Tuesday 8 April 2014

Today's irony: education hinders 'interpretation' whilst market 'choice' demands it!

This morning's ironic thought

Our leaders have constructed an education system which downgrades the role of students'  'interpretation' and 'reflection' in face of 'content' and 'knowledge'. This is coupled to notions that there is a fixed sequence to the acquisition of the right to be 'creative' or the right to 'interpret'. That is, first you must be told or given 'the facts'/knowledge/'content' and only after that do you have the right or the ability to be 'creative' or to use your powers of 'interpretation'.

In fact, there's a triple squeeze on 'interpretation' : 1) too much content to get through 2) you have to do content first and only 'later' do you earn the right to interpret and 3) some students (or children) aren't capable of it anyway.

For those of us coming from the other side, we think that all human beings are capable of interpreting and creating - given the opportunity. There isn't any conflict between learning 'about', learning 'how' whilst interpreting or creating. So, almost any three year old learning to enjoy or learning the words of eg 'We're going on a bear hunt' is quite capable of interpreting what the bear is thinking or saying on the last page of the book where there are no words. They are quite capable of creating a scenario for that bear. Particularly if they talk to each other in pairs or small groups, rather than being asked direct questions by a teacher.

That scene - of children interpreting and creating - in this case, verbally, is one denied over and over again by people like Gove, Portillo (yes, he's an expert on education, I heard him voice this denial on the Politics Show the other night), and many others.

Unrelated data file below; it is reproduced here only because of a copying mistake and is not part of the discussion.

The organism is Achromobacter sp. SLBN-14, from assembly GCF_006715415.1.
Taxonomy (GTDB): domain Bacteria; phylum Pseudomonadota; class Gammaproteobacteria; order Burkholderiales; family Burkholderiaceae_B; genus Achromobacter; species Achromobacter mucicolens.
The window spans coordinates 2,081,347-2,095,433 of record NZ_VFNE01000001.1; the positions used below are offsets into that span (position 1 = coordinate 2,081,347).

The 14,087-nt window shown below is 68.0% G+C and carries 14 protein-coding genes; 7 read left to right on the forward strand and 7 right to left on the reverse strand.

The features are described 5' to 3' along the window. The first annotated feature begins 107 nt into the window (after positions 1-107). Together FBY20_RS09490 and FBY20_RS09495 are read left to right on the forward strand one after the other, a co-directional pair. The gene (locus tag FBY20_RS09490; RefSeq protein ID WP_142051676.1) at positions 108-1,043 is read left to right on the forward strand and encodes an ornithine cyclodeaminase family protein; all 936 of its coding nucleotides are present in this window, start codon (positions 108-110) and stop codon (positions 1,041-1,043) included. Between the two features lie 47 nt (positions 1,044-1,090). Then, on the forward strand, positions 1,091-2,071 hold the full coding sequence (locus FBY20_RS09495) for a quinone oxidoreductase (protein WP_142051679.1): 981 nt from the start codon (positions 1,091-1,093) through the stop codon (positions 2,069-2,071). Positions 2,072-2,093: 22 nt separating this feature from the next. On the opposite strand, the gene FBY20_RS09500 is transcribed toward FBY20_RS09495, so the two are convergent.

Now, cut to the recent budget. The Tories have told us that they are going to set people 'free' by enabling people retiring to do what they want with whatever money they have when they retire. So, imagine someone with, let's say, 10 grand. That person will then be confronted with competing sets of data coming from various people offering short and long term solutions of what to do with 10 grand. The difficult job facing anyone in this circumstance is 'interpretation'.

I take this as the latest example of what we call 'everyday life' - the most obvious one being the con of 'choice' between companies offering us gas, electricity, broadband, phones and TV. This 'choice' is 'good' - according to the dogma of the market. We love this kind of choice. (Note it's not 'control' ie we as humanity don't 'control' how we make, get and receive power, we just choose between companies trying to find different ways of conning us.

So, the status quo is 'choice' which the government tell us we know how to make. Meanwhile, they create an education system which hinders our ability to interpret and - needless to say - to 'create' alternative visions of how this stuff  - finance, power, digital services, etc etc - could be given us.

You'd think it was a conspiracy, if you were a conspiracy theorist.